From the Sierras to the Mojave: A Search for the Yellow-Billed Cuckoo

By Brandy Ford 

Walking along a dry sandy riverbed early one July morning in the Kern River Valley, we heard it—a slow, sharp bark building into a rapid rattle. The Yellow-Billed Cuckoo had spotted us. Before we encountered our elusive friend in this gentle riparian habitat on the edge of the Mojave Desert, Bruce Mast and a group of intrepid 2020-2021 Master Birder alumni had spent a few days and nights birding the Sierras.

Hammonds Dusky Flycatcher by Andersen Yun

Our trip began early on July 1, 2022. Disembarking from Porterville on Highway 190, we stopped in turnouts along the winding road to see Lazuli Buntings, Lawrence’s Goldfinches, a Chipping Sparrow, and Ash-throated Flycatchers. When we reached an elevation of about 7,000 feet, we pulled into Quaking Aspen Campground to bird an expansive meadow, go on an easy hike, and have lunch. It was a delight to see adult and fledgling MacGillivray’s Warblers and Dusky and Hammond’s Flycatchers. While heading back to the picnic area, we spotted two Pileated Woodpeckers ambling amongst downed timber and, over lunch, Green-tailed Towhees foraged on the ground around us. 

We headed south about a half hour to the Trail of 100 Giants. A meadow borders the trailhead parking lot, and, just beyond the asphalt, we saw a downy fledgling Warbling Vireo perched in plain sight on a small arched branch. As I closely observed the small bill and even smaller eyes peeking through the otherwise uniformly gray and round bird, it began to beg loudly for food. Its parents had arrived, and we stood by, watching it feed. 

Our home for the night was Holey Meadows campground just down the road. After setting up the tents, eating a delicious meal, and resting, we grabbed our binoculars and flashlights and walked down the road we had driven in on, searching for owls. As we walked along quietly in the dark, we saw the stars come up over the meadow and strained to hear the low calls of our nocturnal companions. And suddenly, we did. A Northern Saw-whet Owl gave a metered whistle and flew into a tree overhead. As Bruce turned on his spotlight, we saw its dark silhouette before it vanished just as quickly as it had arrived. 

Mojave Desert – Brandy Ford

The next morning we set out for the Mojave Desert, just beyond the Kern River Valley below. As we quickly descended into the desert, we pulled off the road once more to see a number of Band-tailed Pigeons clustered around a stream. We arrived at Kelso Valley Road around 11 am and were welcomed by a pair of Cactus Wrens in a Joshua Tree and a nearby singing Scott’s Oriole. We sought shelter from the heat of the day under tall cottonwood trees at Frog Spring. Lunch was punctuated by a cold watermelon slice directly from the cooler, and the harsh desert climate melted away.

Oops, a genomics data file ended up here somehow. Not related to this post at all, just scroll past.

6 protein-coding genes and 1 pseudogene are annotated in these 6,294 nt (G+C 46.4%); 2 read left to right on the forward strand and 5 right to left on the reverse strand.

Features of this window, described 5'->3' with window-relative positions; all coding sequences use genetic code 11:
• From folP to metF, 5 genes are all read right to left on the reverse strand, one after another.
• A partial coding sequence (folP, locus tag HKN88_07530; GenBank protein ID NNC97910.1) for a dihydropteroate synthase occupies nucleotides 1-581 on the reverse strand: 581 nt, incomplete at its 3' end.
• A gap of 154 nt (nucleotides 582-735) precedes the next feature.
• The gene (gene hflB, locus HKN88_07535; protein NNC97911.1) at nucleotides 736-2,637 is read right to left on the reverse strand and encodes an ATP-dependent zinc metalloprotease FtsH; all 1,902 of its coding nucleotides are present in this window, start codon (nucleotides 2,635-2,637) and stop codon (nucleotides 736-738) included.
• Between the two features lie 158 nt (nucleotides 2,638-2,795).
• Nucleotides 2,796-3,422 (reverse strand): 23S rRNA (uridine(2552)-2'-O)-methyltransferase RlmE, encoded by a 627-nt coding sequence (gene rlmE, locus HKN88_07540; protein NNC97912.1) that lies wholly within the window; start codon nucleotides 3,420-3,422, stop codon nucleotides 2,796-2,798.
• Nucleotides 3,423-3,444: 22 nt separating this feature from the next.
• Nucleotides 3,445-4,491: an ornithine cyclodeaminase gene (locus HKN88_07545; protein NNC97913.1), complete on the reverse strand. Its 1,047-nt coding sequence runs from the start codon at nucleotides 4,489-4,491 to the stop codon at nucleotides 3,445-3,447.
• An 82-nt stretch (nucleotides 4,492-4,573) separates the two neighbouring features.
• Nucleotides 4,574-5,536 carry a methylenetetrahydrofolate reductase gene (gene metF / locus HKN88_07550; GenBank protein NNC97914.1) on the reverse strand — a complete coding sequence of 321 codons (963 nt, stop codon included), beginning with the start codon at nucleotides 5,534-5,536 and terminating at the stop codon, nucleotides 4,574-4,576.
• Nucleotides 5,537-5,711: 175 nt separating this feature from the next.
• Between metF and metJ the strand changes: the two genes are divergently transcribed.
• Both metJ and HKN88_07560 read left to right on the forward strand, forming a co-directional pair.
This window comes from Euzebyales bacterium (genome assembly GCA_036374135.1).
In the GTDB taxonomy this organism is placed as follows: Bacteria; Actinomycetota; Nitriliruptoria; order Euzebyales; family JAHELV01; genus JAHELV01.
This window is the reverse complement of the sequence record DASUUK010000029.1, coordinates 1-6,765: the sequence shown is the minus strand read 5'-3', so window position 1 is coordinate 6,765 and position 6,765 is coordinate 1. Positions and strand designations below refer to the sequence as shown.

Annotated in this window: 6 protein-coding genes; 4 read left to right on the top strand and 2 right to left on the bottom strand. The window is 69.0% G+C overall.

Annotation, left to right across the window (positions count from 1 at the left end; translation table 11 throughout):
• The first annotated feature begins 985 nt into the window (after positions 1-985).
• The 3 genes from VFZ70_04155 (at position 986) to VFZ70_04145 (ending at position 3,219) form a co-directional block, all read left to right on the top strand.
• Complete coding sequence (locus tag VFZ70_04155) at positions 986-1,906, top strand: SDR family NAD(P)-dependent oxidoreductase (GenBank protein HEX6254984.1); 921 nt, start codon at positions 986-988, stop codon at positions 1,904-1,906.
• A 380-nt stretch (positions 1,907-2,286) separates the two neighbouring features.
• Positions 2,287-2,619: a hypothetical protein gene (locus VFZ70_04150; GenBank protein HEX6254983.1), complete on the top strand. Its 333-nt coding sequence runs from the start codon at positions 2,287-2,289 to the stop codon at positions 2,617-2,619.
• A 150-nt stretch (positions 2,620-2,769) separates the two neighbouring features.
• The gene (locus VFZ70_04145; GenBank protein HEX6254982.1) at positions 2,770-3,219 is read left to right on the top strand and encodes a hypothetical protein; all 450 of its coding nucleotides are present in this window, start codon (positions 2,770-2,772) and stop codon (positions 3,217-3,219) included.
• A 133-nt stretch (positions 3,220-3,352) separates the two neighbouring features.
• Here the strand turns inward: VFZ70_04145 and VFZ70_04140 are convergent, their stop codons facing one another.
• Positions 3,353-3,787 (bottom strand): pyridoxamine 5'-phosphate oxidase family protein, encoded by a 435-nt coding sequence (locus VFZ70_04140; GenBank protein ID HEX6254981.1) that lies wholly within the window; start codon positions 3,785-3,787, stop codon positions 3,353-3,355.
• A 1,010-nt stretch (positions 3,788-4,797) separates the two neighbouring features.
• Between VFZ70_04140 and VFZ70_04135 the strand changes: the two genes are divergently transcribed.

Cactus Wren – Andersen Yun

That night we set up camp in Weldon, just minutes away from the South Fork of the Kern River Preserve—tomorrow morning’s destination. At dawn, we set out in search of the Yellow-Billed Cuckoo along a dirt road. No Cuckoo called, but we were dazzled by a mottled immature male Summer Tanager, its yellow-green and red plumage displaying brightly in the sun. A bit further down the road, we saw a uniformly red adult male Summer Tanager and a young male Costa’s Hummingbird just growing his purple gorget (the patch of colored feathers found on the throat of some bird species).

South Fork of the Kern River – Brandy Ford

Next, we headed into the Sierras via Chimney Peak Road, where we stopped to have lunch and enjoy a Gray Flycatcher in the trees. Chimney Peak Road met Kennedy Meadows Road, where we chased a flock of Pinyon Jay all the way to Kennedy Meadows Campground. At the campground, we spotted a Plumbeous Vireo singing from a high pine perch on the opposite side of the South Fork of the Kern River. 

On Monday, July 4, our last morning, we decided to try for the Yellow-Billed Cuckoo once more. Instead of walking on the road through the South Fork Wildlife Area, we hiked downstream toward Lake Isabella. In the tall reeds of a small marshy area we saw Yellow-breasted Chats, their white eye-crescents standing out starkly against their gray faces. In the trees, multiple Blue Grosbeaks were singing and we got an incredible look at a male perched on a branch just above us. 

And then we heard it—a Yellow-billed Cuckoo called in the tree canopy above us and another responded. A moment later they called again further away, and we followed single file through tall grasses and stinging nettles, always just a few feet behind. We made a small loop and ended up in the same spot where we had heard the Cuckoos call originally. And they called again, this time farther still. We wondered aloud, “Should we follow them again?” No, better leave it for next time.

Bruce Mast, Brandy Ford and Andersen Yun in Wendell, CA

On June 23rd, six adventuresome birders will have the opportunity to join outstanding guide and birding-by-ear extraordinaire, Bruce Mast, on a four-day trip to the South Fork of the Kern River. The Kern Cuckoo Quest will take the lucky winners of this auction item to a 1,136-acre riparian forest in search of Yellow-billed Cuckoo, Summer Tanager, Blue Grosbeak, and Willow Flycatcher. But that’s not all. Opportunities abound to see Mojave Desert specialists such as Scott’s Oriole, LeConte’s Thrasher, Ladder-backed Woodpecker, and Cactus Wren, and even mountain species like Plumbeous Vireo, Pinyon Jay, Gray Flycatcher, and more. 

Brandy Deminna Ford is a Bay Area birder and 2020-2021 Master Birder program alumna. When she’s not on birding and camping excursions with her friends or participating in the Marin County Breeding Bird Atlas, you can find her curled up with a good book and her two whippets.